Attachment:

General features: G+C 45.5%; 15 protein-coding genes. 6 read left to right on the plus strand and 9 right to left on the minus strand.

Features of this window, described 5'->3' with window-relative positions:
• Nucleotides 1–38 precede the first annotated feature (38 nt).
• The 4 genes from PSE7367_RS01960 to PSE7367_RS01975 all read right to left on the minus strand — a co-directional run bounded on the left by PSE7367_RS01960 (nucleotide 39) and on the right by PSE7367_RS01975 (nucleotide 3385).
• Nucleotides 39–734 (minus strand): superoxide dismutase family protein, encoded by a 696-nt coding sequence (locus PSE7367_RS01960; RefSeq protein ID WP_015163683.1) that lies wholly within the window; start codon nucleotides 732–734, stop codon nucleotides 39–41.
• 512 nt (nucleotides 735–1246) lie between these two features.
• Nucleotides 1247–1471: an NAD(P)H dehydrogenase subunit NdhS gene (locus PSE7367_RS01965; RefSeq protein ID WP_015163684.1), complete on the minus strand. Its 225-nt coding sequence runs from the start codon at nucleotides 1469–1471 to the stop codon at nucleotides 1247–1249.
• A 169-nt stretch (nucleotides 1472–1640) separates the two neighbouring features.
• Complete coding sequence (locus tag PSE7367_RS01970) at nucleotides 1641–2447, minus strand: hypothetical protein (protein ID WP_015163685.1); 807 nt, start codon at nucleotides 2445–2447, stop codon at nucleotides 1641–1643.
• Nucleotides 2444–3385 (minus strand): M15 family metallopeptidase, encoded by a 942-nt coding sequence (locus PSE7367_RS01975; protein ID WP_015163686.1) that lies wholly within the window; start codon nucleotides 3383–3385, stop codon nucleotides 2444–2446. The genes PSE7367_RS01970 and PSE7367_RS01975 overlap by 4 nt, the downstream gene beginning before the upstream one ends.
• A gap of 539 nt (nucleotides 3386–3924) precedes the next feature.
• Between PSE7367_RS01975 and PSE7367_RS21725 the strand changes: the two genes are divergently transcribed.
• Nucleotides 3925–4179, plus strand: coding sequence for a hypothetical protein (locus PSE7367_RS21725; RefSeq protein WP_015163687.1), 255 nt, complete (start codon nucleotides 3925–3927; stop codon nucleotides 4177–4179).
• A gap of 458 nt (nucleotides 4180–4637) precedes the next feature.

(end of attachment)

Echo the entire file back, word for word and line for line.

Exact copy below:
General features: G+C 45.5%; 15 protein-coding genes. 6 read left to right on the plus strand and 9 right to left on the minus strand.

Features of this window, described 5'->3' with window-relative positions:
• Nucleotides 1–38 precede the first annotated feature (38 nt).
• The 4 genes from PSE7367_RS01960 to PSE7367_RS01975 all read right to left on the minus strand — a co-directional run bounded on the left by PSE7367_RS01960 (nucleotide 39) and on the right by PSE7367_RS01975 (nucleotide 3385).
• Nucleotides 39–734 (minus strand): superoxide dismutase family protein, encoded by a 696-nt coding sequence (locus PSE7367_RS01960; RefSeq protein ID WP_015163683.1) that lies wholly within the window; start codon nucleotides 732–734, stop codon nucleotides 39–41.
• 512 nt (nucleotides 735–1246) lie between these two features.
• Nucleotides 1247–1471: an NAD(P)H dehydrogenase subunit NdhS gene (locus PSE7367_RS01965; RefSeq protein ID WP_015163684.1), complete on the minus strand. Its 225-nt coding sequence runs from the start codon at nucleotides 1469–1471 to the stop codon at nucleotides 1247–1249.
• A 169-nt stretch (nucleotides 1472–1640) separates the two neighbouring features.
• Complete coding sequence (locus tag PSE7367_RS01970) at nucleotides 1641–2447, minus strand: hypothetical protein (protein ID WP_015163685.1); 807 nt, start codon at nucleotides 2445–2447, stop codon at nucleotides 1641–1643.
• Nucleotides 2444–3385 (minus strand): M15 family metallopeptidase, encoded by a 942-nt coding sequence (locus PSE7367_RS01975; protein ID WP_015163686.1) that lies wholly within the window; start codon nucleotides 3383–3385, stop codon nucleotides 2444–2446. The genes PSE7367_RS01970 and PSE7367_RS01975 overlap by 4 nt, the downstream gene beginning before the upstream one ends.
• A gap of 539 nt (nucleotides 3386–3924) precedes the next feature.
• Between PSE7367_RS01975 and PSE7367_RS21725 the strand changes: the two genes are divergently transcribed.
• Nucleotides 3925–4179, plus strand: coding sequence for a hypothetical protein (locus PSE7367_RS21725; RefSeq protein WP_015163687.1), 255 nt, complete (start codon nucleotides 3925–3927; stop codon nucleotides 4177–4179).
• A gap of 458 nt (nucleotides 4180–4637) precedes the next feature.